It is at this point, however, that we part ways with the district court. The district court found that the high probative value of the double homicide evidence was outweighed by three countervailing interests: (1) that admission of the evidence would undermine Lujan's presumption of innocence regarding the Chamberino murders; (2) that the evidence would unfairly prejudice the jury against Lujan because of the gruesome nature of the Chamberino murders; and (3) that the evidence would confuse the jury by causing them to consider the double homicide as an independent aggravating factor instead of as evidence tending to prove the non-statutory aggravating factor of future dangerousness. We address each of these reasons separately, and we conclude that none justify the district court's complete exclusion of the double homicide evidence. Therefore, we hold that the district court abused its discretion in excluding the evidence.
A. Impinging Lujan's Presumption of Innocence
The district court's primary rationale for excluding evidence of the Chamberino murders from Lujan's sentencing phase for the Grauke murder is that the district court concluded that admitting the evidence would infringe upon Lujan's presumption of innocence for those murders. (Dist. Ct. Ord. at 10 (“[I]t is unreasonable to expect that a jury, which would have just convicted Mr. Lujan of murder, would still be capable of according to him the benefit of a fully operational presumption of innocence with respect to allegations that he committed the Chamberino murders.”).) We disagree.
Introducing evidence in the sentencing phase of the Grauke murder trial that tends to prove Lujan engaged in other unadjudicated murders neither undermines, nor even implicates, Lujan's presumption of innocence with respect to those other crimes. The presumption of innocence attaches to each element of a particular offense or charge, not the conduct underlying the offense. That is, if a defendant is charged with a criminal offense, the presumption of innocence “operates at the guilt phase of a trial [on that offense] to remind the jury that the State has the burden of establishing every element of the offense beyond a reasonable doubt.” Delo v. Lashley, 507 U.S. 272, 278 (1993) (per curiam ) (emphasis added).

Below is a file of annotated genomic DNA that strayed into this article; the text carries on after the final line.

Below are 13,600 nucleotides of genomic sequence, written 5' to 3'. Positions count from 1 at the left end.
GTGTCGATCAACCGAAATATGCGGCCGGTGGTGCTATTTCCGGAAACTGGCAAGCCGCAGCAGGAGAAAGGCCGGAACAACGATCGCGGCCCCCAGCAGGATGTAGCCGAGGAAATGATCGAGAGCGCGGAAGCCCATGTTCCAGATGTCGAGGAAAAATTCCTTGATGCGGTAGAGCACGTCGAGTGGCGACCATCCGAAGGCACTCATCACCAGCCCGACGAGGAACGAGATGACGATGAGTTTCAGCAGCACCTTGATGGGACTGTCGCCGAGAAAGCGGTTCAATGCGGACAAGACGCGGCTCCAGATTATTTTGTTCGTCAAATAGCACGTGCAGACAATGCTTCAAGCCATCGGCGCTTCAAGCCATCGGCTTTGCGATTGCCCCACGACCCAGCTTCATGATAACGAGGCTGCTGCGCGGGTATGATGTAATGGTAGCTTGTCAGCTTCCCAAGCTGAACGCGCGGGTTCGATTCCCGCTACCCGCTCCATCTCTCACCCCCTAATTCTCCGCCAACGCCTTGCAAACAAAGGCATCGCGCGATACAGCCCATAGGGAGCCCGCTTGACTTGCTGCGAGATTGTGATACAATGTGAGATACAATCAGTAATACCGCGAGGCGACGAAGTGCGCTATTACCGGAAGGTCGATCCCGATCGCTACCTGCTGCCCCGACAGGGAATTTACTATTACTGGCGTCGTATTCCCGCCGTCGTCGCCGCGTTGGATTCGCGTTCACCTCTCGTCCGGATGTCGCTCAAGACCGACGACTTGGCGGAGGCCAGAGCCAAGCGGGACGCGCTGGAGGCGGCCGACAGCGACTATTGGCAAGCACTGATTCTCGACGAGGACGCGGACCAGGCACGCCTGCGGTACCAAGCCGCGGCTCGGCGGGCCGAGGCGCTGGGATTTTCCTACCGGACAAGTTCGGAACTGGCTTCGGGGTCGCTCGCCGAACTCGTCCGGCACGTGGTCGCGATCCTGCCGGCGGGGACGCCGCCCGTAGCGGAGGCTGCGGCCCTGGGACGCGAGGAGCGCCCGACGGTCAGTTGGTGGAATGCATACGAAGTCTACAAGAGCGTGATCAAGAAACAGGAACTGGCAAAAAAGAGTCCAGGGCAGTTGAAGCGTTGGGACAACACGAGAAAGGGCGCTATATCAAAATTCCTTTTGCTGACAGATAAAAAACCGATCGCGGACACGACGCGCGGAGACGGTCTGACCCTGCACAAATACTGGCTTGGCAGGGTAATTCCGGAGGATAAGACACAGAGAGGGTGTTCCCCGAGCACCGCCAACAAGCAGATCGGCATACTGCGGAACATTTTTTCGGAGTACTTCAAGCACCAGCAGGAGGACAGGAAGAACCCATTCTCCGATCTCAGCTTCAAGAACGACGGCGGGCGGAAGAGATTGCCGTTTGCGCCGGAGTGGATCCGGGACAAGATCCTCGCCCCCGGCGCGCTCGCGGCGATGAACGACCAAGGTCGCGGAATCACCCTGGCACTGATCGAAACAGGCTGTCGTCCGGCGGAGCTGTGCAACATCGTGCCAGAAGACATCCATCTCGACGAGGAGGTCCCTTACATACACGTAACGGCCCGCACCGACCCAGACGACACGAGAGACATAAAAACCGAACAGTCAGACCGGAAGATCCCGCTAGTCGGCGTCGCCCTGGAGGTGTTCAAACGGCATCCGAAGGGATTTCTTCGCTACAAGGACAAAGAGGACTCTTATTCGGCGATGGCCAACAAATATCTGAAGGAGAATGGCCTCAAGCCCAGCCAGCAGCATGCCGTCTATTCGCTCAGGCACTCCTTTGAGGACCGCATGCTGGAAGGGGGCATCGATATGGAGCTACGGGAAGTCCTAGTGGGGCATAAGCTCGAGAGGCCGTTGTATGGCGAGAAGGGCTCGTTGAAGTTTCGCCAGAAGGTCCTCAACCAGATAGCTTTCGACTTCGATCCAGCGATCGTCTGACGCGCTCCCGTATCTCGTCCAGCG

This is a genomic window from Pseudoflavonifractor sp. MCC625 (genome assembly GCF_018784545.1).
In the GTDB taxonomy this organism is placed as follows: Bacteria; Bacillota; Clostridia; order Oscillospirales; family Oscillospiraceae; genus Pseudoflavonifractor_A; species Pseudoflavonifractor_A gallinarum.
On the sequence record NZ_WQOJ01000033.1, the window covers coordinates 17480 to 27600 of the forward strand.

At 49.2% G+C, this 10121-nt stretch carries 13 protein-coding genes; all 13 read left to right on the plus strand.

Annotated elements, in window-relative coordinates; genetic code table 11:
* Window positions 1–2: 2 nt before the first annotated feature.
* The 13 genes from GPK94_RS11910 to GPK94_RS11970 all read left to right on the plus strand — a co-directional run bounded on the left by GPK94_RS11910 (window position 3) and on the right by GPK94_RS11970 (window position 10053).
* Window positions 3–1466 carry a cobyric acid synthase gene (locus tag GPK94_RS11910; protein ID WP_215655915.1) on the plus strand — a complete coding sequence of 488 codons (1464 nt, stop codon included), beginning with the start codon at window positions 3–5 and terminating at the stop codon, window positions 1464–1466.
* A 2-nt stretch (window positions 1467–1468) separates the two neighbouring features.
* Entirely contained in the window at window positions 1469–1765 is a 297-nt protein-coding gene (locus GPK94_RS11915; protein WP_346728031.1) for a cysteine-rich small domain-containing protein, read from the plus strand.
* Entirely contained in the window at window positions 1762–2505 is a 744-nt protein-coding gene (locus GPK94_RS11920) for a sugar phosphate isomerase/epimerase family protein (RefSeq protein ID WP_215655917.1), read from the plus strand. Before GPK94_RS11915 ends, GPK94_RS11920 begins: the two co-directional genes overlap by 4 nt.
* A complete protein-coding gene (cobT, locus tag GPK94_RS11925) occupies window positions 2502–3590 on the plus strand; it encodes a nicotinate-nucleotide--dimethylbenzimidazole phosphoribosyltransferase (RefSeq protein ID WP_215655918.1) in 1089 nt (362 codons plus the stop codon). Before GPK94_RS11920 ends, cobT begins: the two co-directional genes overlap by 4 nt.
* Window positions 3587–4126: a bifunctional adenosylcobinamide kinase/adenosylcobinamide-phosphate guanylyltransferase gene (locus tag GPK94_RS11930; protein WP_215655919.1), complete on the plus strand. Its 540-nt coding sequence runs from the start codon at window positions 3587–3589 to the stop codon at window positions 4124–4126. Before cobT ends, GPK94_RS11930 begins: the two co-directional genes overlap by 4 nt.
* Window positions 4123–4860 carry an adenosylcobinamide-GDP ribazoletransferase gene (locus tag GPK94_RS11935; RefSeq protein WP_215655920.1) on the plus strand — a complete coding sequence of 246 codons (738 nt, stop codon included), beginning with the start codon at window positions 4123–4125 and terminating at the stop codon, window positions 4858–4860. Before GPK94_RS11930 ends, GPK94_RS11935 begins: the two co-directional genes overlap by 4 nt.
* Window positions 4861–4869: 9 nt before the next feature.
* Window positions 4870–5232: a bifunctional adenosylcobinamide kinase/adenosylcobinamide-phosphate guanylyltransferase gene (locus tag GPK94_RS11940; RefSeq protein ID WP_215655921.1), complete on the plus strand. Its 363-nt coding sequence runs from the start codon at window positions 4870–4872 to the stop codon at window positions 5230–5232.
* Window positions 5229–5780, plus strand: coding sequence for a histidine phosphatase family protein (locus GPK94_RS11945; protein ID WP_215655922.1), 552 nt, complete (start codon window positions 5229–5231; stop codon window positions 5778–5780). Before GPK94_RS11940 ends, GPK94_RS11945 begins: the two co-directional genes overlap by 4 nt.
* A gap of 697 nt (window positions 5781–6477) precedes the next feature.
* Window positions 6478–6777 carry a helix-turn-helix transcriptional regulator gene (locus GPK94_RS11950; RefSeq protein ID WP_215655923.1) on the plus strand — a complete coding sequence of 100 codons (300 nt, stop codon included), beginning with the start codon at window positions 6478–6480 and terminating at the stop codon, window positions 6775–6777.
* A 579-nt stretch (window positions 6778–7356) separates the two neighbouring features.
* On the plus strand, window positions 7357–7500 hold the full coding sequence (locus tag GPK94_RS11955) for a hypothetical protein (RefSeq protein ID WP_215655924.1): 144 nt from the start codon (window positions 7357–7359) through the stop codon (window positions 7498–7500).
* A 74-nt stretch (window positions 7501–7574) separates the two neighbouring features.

In this case, Lujan has been charged only with kidnapping resulting in Grauke's death. The federal government will need to prove each element of that offense beyond a reasonable doubt to convict Lujan.3 The New Mexico murder charges against Lujan that stem from the Chamberino murders, however, are not a part of the federal Grauke murder charge. That is, the federal government will not introduce evidence that Lujan engaged in the conduct underlying the Chamberino murder charges for the purpose of convicting Lujan of the Chamberino murders. Instead, the federal government seeks to introduce evidence that Lujan committed the Chamberino murders only for the purpose of proving a non-statutory aggravating factor for sentencing for the Grauke murder-namely, future dangerousness. If the sentencing jury in the Grauke trial concludes Lujan committed the Chamberino murders, that conclusion may impact whether the jury finds Lujan poses a future danger. However, at any subsequent trial on the New Mexico Chamberino murder charges, Lujan will still be presumed innocent of those offenses, notwithstanding the Grauke jury's conclusion at sentencing; the New Mexico jury will still need to find that the state proved each element of those murder charges beyond a reasonable doubt in order to convict him of criminal offenses for the Chamberino murders.